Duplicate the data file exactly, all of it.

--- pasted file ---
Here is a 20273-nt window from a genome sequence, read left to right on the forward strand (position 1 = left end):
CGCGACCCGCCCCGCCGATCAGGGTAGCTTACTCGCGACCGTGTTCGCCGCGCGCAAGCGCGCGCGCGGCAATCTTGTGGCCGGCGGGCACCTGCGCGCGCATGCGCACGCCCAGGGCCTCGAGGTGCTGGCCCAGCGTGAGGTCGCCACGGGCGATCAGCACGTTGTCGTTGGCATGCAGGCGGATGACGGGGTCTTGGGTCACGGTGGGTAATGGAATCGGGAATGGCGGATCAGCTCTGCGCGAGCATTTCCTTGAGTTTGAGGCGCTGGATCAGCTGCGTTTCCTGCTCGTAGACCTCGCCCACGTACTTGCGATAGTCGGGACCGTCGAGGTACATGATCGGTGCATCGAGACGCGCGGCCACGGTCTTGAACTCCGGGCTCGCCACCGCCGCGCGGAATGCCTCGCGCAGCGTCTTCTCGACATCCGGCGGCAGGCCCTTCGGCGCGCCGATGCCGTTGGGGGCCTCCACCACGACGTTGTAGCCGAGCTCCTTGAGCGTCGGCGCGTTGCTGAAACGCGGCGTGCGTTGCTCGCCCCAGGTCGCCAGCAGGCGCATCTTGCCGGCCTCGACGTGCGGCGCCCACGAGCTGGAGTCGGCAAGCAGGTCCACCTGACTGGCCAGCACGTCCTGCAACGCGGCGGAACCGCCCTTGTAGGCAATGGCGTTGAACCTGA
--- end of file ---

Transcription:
Here is a 20273-nt window from a genome sequence, read left to right on the forward strand (position 1 = left end):
CGCGACCCGCCCCGCCGATCAGGGTAGCTTACTCGCGACCGTGTTCGCCGCGCGCAAGCGCGCGCGCGGCAATCTTGTGGCCGGCGGGCACCTGCGCGCGCATGCGCACGCCCAGGGCCTCGAGGTGCTGGCCCAGCGTGAGGTCGCCACGGGCGATCAGCACGTTGTCGTTGGCATGCAGGCGGATGACGGGGTCTTGGGTCACGGTGGGTAATGGAATCGGGAATGGCGGATCAGCTCTGCGCGAGCATTTCCTTGAGTTTGAGGCGCTGGATCAGCTGCGTTTCCTGCTCGTAGACCTCGCCCACGTACTTGCGATAGTCGGGACCGTCGAGGTACATGATCGGTGCATCGAGACGCGCGGCCACGGTCTTGAACTCCGGGCTCGCCACCGCCGCGCGGAATGCCTCGCGCAGCGTCTTCTCGACATCCGGCGGCAGGCCCTTCGGCGCGCCGATGCCGTTGGGGGCCTCCACCACGACGTTGTAGCCGAGCTCCTTGAGCGTCGGCGCGTTGCTGAAACGCGGCGTGCGTTGCTCGCCCCAGGTCGCCAGCAGGCGCATCTTGCCGGCCTCGACGTGCGGCGCCCACGAGCTGGAGTCGGCAAGCAGGTCCACCTGACTGGCCAGCACGTCCTGCAACGCGGCGGAACCGCCCTTGTAGGCAATGGCGTTGAACCTGA